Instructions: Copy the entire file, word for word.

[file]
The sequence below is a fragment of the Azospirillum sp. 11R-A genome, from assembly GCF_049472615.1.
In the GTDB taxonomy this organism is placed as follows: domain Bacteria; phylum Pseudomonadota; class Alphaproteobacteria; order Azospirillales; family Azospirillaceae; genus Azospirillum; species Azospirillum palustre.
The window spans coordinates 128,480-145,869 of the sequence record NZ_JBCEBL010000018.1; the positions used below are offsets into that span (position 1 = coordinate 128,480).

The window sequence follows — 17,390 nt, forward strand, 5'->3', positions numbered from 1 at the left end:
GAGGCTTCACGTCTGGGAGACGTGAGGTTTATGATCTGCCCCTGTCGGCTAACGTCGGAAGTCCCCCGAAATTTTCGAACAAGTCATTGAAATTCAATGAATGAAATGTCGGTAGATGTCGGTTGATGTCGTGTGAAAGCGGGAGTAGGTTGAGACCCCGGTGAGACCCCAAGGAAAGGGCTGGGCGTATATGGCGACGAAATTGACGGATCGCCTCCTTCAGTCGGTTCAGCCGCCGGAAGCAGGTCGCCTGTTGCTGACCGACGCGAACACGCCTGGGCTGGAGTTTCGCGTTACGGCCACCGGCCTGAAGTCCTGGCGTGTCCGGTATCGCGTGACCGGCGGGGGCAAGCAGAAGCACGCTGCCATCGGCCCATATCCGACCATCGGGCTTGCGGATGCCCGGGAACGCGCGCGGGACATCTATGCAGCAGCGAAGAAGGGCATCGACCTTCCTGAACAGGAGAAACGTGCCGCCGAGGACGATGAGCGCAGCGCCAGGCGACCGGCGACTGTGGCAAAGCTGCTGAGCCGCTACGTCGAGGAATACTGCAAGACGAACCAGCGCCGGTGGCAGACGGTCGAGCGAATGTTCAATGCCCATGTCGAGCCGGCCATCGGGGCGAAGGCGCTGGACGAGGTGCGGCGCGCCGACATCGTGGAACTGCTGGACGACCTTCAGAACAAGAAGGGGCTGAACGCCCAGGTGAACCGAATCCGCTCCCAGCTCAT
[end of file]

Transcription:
The sequence below is a fragment of the Azospirillum sp. 11R-A genome, from assembly GCF_049472615.1.
In the GTDB taxonomy this organism is placed as follows: domain Bacteria; phylum Pseudomonadota; class Alphaproteobacteria; order Azospirillales; family Azospirillaceae; genus Azospirillum; species Azospirillum palustre.
The window spans coordinates 128,480-145,869 of the sequence record NZ_JBCEBL010000018.1; the positions used below are offsets into that span (position 1 = coordinate 128,480).

The window sequence follows — 17,390 nt, forward strand, 5'->3', positions numbered from 1 at the left end:
GAGGCTTCACGTCTGGGAGACGTGAGGTTTATGATCTGCCCCTGTCGGCTAACGTCGGAAGTCCCCCGAAATTTTCGAACAAGTCATTGAAATTCAATGAATGAAATGTCGGTAGATGTCGGTTGATGTCGTGTGAAAGCGGGAGTAGGTTGAGACCCCGGTGAGACCCCAAGGAAAGGGCTGGGCGTATATGGCGACGAAATTGACGGATCGCCTCCTTCAGTCGGTTCAGCCGCCGGAAGCAGGTCGCCTGTTGCTGACCGACGCGAACACGCCTGGGCTGGAGTTTCGCGTTACGGCCACCGGCCTGAAGTCCTGGCGTGTCCGGTATCGCGTGACCGGCGGGGGCAAGCAGAAGCACGCTGCCATCGGCCCATATCCGACCATCGGGCTTGCGGATGCCCGGGAACGCGCGCGGGACATCTATGCAGCAGCGAAGAAGGGCATCGACCTTCCTGAACAGGAGAAACGTGCCGCCGAGGACGATGAGCGCAGCGCCAGGCGACCGGCGACTGTGGCAAAGCTGCTGAGCCGCTACGTCGAGGAATACTGCAAGACGAACCAGCGCCGGTGGCAGACGGTCGAGCGAATGTTCAATGCCCATGTCGAGCCGGCCATCGGGGCGAAGGCGCTGGACGAGGTGCGGCGCGCCGACATCGTGGAACTGCTGGACGACCTTCAGAACAAGAAGGGGCTGAACGCCCAGGTGAACCGAATCCGCTCCCAGCTCAT